Cassidy Lichtman | former U.S. national team player, AVCA All American at Stanford
I was 14 years old, sitting at a tournament, waiting to play a match. I was finally in high school, and blocking had all of a sudden become a part of the game as growth spurts gave girls the ability to really get over the net.
I watched as the outside hitter in the match played before our match got roofed. I watched as her head dropped, as her shoulders slumped, as she walked back to serve-receive avoiding the eyes of her teammates. I watched the energy and the momentum of the match rush from her side of the court over to the other. And in one moment I realized that I had to figure out how not to do that.
I made up a game that day for myself. I decided that every point I played was really worth 2 points. Point one is the point decided by the rally. I got blocked; they got the point. Point 2, though, depended on my reaction. If I slumped down, got frustrated or let them get to me in any obvious way, then I lost the point. But if I walked back, head up, engaged with my teammates and wanted the very next set, then I won the point.
Here are 2 misconceptions that I want to clear up:
- The idea that the player that reacts the strongest to mistakes is the competitive one. Being the most competitive means doing everything you can to win the next point. Emotions are natural, and sometimes helpful, but if they take you out of your process, then you are not competing effectively.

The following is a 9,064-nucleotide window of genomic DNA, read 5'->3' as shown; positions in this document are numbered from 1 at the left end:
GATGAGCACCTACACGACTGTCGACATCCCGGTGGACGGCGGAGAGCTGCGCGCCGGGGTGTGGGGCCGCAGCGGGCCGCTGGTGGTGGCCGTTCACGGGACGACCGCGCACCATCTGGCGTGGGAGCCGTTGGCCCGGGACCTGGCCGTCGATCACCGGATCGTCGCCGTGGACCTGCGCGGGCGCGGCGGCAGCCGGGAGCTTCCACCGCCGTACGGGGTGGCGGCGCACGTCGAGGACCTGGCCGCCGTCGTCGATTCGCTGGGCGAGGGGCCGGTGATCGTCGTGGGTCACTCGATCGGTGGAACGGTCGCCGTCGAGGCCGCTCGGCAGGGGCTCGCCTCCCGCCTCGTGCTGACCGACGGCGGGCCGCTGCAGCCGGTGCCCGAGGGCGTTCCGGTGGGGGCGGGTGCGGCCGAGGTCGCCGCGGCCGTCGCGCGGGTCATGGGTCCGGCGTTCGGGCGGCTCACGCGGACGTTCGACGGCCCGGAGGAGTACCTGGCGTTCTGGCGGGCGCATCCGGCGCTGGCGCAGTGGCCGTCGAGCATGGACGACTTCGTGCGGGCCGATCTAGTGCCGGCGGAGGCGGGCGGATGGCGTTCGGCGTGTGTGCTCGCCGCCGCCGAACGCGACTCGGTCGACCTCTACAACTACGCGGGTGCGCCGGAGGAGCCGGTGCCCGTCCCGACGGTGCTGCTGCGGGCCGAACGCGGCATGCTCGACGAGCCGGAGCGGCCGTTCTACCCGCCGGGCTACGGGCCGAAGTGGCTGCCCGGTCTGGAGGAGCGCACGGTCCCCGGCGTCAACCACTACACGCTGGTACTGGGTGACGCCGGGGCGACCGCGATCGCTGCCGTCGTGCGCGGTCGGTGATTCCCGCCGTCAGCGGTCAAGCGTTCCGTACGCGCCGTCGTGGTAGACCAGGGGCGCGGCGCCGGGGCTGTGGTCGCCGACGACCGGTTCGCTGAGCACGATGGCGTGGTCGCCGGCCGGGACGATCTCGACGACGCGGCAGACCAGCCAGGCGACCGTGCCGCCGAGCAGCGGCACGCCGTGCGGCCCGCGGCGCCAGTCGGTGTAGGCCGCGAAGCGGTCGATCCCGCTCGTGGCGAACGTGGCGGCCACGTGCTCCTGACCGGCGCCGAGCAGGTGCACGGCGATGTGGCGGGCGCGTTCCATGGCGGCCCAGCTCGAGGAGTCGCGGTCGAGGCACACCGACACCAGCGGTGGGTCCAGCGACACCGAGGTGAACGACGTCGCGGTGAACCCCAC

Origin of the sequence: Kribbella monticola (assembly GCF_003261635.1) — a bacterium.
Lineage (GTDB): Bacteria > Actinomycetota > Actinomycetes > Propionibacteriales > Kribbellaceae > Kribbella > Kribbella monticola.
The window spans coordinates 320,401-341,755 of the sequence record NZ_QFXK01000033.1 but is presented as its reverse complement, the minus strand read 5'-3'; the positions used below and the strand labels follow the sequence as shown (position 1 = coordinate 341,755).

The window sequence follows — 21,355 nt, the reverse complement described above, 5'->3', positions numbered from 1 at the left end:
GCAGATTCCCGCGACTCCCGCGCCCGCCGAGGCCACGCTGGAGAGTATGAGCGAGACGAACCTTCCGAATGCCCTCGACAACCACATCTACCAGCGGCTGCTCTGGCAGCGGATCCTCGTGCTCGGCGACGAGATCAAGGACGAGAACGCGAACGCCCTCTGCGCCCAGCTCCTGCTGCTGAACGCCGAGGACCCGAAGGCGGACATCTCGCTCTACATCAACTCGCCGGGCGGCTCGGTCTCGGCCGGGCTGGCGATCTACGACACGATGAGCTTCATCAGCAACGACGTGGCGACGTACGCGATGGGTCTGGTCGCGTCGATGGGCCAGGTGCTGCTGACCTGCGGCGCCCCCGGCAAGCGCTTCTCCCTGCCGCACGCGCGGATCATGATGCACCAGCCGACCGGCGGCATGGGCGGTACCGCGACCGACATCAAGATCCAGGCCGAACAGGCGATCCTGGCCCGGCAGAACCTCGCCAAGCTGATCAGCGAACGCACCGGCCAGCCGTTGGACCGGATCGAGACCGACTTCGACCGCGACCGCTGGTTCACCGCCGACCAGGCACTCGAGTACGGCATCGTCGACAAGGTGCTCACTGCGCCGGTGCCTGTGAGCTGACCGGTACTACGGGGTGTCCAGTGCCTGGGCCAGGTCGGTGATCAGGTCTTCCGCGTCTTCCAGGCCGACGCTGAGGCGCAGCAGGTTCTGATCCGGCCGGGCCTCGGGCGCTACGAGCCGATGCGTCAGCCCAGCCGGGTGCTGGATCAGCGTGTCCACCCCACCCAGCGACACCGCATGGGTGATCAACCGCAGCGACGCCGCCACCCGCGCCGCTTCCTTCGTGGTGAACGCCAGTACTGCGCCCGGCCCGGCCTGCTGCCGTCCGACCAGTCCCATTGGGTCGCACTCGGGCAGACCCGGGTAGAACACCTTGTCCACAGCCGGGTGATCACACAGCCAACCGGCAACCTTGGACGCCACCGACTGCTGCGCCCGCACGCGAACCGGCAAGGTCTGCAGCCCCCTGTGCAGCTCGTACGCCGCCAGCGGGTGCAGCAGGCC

- The second misconception is that our game starts and stops every time the whistle blows. We don’t play in 10-second bursts. We start the game before the ball is ever served and it does not end until the last point is on the board.
I will always make mistakes and my opponent will make good plays. But you can be sure that I’m going to beat them at the game that they don’t even know we’re playing.
I’ve carried that game with me since I was 14 – every time I was blocked, aced or I served a ball into the net. I’m forever grateful to the girl I watched get blocked for teaching me that lesson.
Fight for the points between the points just as much as you do for the ones when the ball is in the air. It’s the combination of the two that ends up reflected on the scoreboard.
Cassidy Lichtman was a member of the U.S. women’s national team during the 2013-16 quadrennial. She was a two-time first team AVCA All American setter at Stanford (2007-08) and an assistant coach in 2016 when the Cardinal won the school’s seventh NCAA championship in women’s volleyball.